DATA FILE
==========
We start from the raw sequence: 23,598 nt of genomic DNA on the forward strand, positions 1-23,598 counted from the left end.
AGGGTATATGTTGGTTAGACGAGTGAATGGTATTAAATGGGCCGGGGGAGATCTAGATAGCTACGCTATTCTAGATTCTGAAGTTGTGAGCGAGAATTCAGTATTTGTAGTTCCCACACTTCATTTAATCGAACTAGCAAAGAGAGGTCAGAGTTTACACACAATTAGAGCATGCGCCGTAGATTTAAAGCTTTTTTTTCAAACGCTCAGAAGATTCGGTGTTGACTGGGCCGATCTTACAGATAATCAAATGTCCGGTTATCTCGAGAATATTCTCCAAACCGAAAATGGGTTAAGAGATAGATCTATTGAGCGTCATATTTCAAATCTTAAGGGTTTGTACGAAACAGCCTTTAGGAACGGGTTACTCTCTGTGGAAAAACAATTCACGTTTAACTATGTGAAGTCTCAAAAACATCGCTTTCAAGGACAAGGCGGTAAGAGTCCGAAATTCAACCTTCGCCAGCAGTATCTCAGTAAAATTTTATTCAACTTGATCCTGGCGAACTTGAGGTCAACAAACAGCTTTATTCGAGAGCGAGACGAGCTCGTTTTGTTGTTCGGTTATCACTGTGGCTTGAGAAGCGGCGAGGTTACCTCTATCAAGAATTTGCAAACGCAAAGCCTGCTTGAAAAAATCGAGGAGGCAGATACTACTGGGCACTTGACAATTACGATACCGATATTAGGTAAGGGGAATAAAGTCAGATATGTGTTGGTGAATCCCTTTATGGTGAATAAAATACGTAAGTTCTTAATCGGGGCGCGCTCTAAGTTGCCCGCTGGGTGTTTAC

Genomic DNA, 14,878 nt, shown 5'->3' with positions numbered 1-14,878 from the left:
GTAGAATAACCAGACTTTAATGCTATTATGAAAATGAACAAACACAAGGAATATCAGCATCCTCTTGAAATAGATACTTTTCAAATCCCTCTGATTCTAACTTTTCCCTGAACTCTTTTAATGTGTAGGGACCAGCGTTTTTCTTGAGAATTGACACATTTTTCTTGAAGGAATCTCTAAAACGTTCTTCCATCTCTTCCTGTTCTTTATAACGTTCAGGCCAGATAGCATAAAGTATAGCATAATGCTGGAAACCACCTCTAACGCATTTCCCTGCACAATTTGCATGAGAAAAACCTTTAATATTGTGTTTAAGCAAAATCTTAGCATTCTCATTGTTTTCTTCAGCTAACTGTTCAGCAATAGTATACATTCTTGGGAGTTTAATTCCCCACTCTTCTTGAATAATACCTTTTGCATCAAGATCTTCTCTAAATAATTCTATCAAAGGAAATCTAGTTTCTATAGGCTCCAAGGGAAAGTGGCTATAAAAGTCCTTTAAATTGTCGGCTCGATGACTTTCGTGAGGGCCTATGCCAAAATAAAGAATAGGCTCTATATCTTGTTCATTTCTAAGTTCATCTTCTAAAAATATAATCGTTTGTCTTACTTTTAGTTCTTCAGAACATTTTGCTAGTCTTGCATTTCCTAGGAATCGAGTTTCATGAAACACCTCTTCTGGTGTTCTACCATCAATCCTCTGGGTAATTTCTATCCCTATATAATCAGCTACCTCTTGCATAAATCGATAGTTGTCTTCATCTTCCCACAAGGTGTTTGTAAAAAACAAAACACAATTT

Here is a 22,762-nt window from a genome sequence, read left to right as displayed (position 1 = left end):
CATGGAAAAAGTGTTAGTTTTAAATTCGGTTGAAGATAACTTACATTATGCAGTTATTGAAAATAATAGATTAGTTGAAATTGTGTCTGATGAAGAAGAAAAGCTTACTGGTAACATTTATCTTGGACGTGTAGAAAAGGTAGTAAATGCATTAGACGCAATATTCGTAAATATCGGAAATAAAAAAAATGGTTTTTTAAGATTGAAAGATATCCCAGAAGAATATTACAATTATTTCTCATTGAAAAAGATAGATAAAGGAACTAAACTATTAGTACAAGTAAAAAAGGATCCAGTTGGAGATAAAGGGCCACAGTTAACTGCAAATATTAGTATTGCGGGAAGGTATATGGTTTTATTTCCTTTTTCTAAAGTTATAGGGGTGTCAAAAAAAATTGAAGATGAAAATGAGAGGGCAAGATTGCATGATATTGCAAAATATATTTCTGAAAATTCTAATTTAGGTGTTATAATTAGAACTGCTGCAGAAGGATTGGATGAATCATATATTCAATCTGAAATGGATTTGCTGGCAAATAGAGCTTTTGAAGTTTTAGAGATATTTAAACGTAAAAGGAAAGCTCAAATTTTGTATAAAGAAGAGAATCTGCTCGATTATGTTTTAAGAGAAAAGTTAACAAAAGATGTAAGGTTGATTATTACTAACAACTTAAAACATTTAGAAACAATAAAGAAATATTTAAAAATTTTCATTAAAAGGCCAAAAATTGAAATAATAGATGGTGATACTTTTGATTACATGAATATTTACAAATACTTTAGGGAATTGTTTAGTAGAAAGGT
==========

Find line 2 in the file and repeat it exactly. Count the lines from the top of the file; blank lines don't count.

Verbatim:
AGGGTATATGTTGGTTAGACGAGTGAATGGTATTAAATGGGCCGGGGGAGATCTAGATAGCTACGCTATTCTAGATTCTGAAGTTGTGAGCGAGAATTCAGTATTTGTAGTTCCCACACTTCATTTAATCGAACTAGCAAAGAGAGGTCAGAGTTTACACACAATTAGAGCATGCGCCGTAGATTTAAAGCTTTTTTTTCAAACGCTCAGAAGATTCGGTGTTGACTGGGCCGATCTTACAGATAATCAAATGTCCGGTTATCTCGAGAATATTCTCCAAACCGAAAATGGGTTAAGAGATAGATCTATTGAGCGTCATATTTCAAATCTTAAGGGTTTGTACGAAACAGCCTTTAGGAACGGGTTACTCTCTGTGGAAAAACAATTCACGTTTAACTATGTGAAGTCTCAAAAACATCGCTTTCAAGGACAAGGCGGTAAGAGTCCGAAATTCAACCTTCGCCAGCAGTATCTCAGTAAAATTTTATTCAACTTGATCCTGGCGAACTTGAGGTCAACAAACAGCTTTATTCGAGAGCGAGACGAGCTCGTTTTGTTGTTCGGTTATCACTGTGGCTTGAGAAGCGGCGAGGTTACCTCTATCAAGAATTTGCAAACGCAAAGCCTGCTTGAAAAAATCGAGGAGGCAGATACTACTGGGCACTTGACAATTACGATACCGATATTAGGTAAGGGGAATAAAGTCAGATATGTGTTGGTGAATCCCTTTATGGTGAATAAAATACGTAAGTTCTTAATCGGGGCGCGCTCTAAGTTGCCCGCTGGGTGTTTAC